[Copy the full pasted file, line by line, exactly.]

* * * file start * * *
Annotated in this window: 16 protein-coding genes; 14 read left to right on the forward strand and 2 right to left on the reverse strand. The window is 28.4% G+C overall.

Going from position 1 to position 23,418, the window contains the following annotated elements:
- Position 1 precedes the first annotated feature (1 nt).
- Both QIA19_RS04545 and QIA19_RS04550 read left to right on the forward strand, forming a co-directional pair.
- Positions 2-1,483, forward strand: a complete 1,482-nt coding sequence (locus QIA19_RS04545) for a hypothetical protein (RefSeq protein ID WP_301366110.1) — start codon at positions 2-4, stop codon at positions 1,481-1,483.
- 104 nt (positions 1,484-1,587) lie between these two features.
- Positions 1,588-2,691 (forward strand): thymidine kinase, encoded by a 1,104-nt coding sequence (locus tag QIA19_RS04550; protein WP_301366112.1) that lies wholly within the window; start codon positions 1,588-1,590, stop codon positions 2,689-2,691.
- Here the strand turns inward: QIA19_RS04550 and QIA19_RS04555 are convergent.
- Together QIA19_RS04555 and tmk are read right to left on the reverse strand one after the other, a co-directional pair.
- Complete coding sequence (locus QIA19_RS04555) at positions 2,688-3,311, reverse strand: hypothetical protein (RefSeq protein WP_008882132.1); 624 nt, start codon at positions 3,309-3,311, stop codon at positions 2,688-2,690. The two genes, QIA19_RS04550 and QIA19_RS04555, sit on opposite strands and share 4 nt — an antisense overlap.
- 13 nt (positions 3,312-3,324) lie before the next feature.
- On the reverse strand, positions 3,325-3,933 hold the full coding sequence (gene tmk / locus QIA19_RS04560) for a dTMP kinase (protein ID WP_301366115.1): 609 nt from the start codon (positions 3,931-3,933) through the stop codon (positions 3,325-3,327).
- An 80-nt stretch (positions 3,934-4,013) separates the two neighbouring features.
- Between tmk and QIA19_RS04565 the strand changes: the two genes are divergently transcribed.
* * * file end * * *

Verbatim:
Annotated in this window: 16 protein-coding genes; 14 read left to right on the forward strand and 2 right to left on the reverse strand. The window is 28.4% G+C overall.

Going from position 1 to position 23,418, the window contains the following annotated elements:
- Position 1 precedes the first annotated feature (1 nt).
- Both QIA19_RS04545 and QIA19_RS04550 read left to right on the forward strand, forming a co-directional pair.
- Positions 2-1,483, forward strand: a complete 1,482-nt coding sequence (locus QIA19_RS04545) for a hypothetical protein (RefSeq protein ID WP_301366110.1) — start codon at positions 2-4, stop codon at positions 1,481-1,483.
- 104 nt (positions 1,484-1,587) lie between these two features.
- Positions 1,588-2,691 (forward strand): thymidine kinase, encoded by a 1,104-nt coding sequence (locus tag QIA19_RS04550; protein WP_301366112.1) that lies wholly within the window; start codon positions 1,588-1,590, stop codon positions 2,689-2,691.
- Here the strand turns inward: QIA19_RS04550 and QIA19_RS04555 are convergent.
- Together QIA19_RS04555 and tmk are read right to left on the reverse strand one after the other, a co-directional pair.
- Complete coding sequence (locus QIA19_RS04555) at positions 2,688-3,311, reverse strand: hypothetical protein (RefSeq protein WP_008882132.1); 624 nt, start codon at positions 3,309-3,311, stop codon at positions 2,688-2,690. The two genes, QIA19_RS04550 and QIA19_RS04555, sit on opposite strands and share 4 nt — an antisense overlap.
- 13 nt (positions 3,312-3,324) lie before the next feature.
- On the reverse strand, positions 3,325-3,933 hold the full coding sequence (gene tmk / locus QIA19_RS04560) for a dTMP kinase (protein ID WP_301366115.1): 609 nt from the start codon (positions 3,931-3,933) through the stop codon (positions 3,325-3,327).
- An 80-nt stretch (positions 3,934-4,013) separates the two neighbouring features.
- Between tmk and QIA19_RS04565 the strand changes: the two genes are divergently transcribed.